“We witness, time and time again, disasters that could very much have been avoided,” said Brazilian Prosecutor General Raquel Dodge when talking about a fire that killed 10 teenage football players on February 8. The young men were sleeping in an improvised dormitory that had previously been compared to a juvenile prison by state prosecutors. In recent years, Flamengo football club, which owns the burned down facility, had been fined 30 times for irregularities concerning its training complex. But that didn’t prevent the club from housing their young athletes—mostly poor and living miles away from their families—there.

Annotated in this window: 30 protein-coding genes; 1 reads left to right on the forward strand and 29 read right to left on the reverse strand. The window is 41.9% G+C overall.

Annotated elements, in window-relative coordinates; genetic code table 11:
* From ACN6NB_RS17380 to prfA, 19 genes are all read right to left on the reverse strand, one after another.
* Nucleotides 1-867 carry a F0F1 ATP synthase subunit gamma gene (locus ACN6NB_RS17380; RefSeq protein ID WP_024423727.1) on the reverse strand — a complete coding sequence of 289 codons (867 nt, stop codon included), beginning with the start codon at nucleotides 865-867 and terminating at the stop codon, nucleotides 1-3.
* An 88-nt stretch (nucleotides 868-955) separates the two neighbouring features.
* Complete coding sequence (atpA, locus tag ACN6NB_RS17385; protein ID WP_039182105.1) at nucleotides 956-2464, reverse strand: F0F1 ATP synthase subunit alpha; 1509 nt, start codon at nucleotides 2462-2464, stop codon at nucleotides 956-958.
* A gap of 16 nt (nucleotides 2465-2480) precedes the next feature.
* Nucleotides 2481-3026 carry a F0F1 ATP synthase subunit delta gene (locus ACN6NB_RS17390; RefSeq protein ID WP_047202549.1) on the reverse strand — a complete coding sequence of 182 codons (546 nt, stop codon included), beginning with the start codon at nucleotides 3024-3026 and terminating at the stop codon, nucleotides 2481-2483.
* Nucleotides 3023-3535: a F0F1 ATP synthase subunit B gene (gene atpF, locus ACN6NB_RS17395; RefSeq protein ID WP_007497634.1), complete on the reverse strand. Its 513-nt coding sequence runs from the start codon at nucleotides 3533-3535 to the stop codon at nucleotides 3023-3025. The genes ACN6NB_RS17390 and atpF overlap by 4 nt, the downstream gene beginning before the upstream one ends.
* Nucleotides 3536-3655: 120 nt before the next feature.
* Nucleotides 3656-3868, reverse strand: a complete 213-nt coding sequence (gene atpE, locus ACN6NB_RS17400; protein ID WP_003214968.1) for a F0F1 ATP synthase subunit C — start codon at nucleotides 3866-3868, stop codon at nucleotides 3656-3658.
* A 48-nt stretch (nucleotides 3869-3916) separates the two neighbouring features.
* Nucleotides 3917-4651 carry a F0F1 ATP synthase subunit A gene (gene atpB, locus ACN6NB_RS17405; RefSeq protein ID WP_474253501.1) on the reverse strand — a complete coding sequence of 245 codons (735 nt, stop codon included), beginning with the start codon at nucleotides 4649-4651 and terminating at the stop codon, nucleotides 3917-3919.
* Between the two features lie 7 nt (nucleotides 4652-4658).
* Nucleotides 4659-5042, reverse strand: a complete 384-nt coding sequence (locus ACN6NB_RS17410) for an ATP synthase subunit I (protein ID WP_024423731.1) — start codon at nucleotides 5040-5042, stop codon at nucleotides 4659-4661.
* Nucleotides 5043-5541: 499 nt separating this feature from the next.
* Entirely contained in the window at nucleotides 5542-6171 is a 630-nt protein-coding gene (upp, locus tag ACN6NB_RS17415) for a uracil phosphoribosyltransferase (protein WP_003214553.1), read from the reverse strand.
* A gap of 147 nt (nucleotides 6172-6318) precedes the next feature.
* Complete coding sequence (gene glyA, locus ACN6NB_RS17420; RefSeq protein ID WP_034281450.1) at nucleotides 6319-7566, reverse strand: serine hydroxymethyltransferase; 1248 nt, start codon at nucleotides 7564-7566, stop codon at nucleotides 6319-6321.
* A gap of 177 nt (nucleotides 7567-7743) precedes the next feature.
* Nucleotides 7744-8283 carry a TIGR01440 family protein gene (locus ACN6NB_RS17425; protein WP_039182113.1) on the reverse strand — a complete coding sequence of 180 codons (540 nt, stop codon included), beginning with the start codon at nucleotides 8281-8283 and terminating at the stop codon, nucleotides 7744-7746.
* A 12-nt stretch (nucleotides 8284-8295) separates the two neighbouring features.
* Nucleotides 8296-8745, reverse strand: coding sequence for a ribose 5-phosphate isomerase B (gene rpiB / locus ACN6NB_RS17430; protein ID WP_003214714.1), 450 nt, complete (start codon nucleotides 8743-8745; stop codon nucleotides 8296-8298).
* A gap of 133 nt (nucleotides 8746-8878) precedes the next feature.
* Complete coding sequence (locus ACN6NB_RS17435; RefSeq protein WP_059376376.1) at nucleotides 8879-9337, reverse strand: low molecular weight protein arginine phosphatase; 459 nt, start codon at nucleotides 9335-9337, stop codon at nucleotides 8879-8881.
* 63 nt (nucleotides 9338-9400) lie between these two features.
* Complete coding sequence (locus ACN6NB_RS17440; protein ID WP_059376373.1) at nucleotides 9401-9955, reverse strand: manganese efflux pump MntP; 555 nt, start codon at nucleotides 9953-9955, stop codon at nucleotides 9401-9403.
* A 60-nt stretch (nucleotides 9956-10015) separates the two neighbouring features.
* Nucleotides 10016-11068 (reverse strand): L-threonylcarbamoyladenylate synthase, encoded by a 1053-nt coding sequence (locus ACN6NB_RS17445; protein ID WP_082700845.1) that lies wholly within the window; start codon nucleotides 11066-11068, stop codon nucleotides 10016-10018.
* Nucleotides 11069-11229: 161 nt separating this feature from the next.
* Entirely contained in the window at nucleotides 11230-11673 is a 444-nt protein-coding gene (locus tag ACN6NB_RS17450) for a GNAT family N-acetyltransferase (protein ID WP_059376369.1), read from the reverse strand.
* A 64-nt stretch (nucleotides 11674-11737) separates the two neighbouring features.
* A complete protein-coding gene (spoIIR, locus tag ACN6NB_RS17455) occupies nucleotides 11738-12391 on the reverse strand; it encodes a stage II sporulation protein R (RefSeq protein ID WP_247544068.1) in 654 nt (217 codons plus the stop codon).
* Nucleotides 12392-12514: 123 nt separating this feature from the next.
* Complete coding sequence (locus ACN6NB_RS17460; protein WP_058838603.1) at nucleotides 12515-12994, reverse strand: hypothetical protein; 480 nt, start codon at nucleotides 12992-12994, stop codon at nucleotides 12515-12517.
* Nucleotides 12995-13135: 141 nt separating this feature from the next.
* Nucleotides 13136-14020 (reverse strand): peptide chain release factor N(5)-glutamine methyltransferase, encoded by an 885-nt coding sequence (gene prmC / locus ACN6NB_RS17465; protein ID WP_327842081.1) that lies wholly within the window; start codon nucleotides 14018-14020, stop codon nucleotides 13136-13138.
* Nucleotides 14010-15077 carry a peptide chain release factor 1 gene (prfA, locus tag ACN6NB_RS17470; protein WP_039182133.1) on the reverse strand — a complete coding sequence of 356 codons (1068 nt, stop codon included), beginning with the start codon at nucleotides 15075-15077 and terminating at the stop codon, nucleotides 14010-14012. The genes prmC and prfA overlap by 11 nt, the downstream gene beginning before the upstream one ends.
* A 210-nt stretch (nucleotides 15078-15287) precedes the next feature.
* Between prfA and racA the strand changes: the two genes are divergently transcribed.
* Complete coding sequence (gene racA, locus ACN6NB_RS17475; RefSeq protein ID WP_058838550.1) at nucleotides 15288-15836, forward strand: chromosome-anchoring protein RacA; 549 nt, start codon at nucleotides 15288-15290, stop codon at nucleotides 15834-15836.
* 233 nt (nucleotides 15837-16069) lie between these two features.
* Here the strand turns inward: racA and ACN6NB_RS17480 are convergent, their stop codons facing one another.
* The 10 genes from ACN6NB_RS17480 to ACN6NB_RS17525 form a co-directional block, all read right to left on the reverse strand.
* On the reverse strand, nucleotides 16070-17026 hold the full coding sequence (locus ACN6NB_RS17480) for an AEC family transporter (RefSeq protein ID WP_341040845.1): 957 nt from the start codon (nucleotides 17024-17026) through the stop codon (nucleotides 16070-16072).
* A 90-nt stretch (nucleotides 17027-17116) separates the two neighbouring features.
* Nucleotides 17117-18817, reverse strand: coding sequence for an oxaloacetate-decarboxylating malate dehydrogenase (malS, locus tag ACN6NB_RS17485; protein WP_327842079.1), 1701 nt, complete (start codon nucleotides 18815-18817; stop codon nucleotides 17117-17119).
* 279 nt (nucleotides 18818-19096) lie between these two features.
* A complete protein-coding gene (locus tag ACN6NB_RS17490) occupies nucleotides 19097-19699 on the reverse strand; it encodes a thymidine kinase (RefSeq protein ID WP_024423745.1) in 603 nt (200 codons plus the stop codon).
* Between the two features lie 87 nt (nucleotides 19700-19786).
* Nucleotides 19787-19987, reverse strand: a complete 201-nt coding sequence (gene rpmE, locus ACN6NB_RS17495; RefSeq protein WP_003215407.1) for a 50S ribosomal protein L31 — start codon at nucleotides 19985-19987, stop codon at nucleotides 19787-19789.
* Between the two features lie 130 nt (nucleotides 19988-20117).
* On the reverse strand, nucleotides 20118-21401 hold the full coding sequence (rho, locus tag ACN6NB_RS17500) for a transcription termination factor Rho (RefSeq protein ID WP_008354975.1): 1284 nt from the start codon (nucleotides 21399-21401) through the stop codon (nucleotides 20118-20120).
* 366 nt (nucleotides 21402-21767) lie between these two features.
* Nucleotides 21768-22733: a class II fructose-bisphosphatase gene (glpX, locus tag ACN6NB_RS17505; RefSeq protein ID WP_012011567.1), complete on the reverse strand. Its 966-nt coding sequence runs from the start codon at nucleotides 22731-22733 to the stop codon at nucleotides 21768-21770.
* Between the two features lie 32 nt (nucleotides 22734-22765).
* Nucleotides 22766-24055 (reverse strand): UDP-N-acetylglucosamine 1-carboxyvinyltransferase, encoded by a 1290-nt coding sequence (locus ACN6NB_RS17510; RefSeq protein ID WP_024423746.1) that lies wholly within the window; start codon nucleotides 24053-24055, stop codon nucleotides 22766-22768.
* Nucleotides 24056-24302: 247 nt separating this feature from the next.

The case is a textbook example of how little human life is appreciated by companies and authorities in Brazil. While companies fail to meet the minimum safety requirements, public institutions don’t enforce controls. Then, when it comes down to it, nobody—or almost nobody—is held accountable. A survey carried out by newspaper O Globo shows that 1,774 people have died in numerous tragedies across the country, such as plane crashes, building and dam collapses, fires, and sinking boats. Besides the fact that all these disasters were preventable, they share another characteristic: nobody has been punished so far.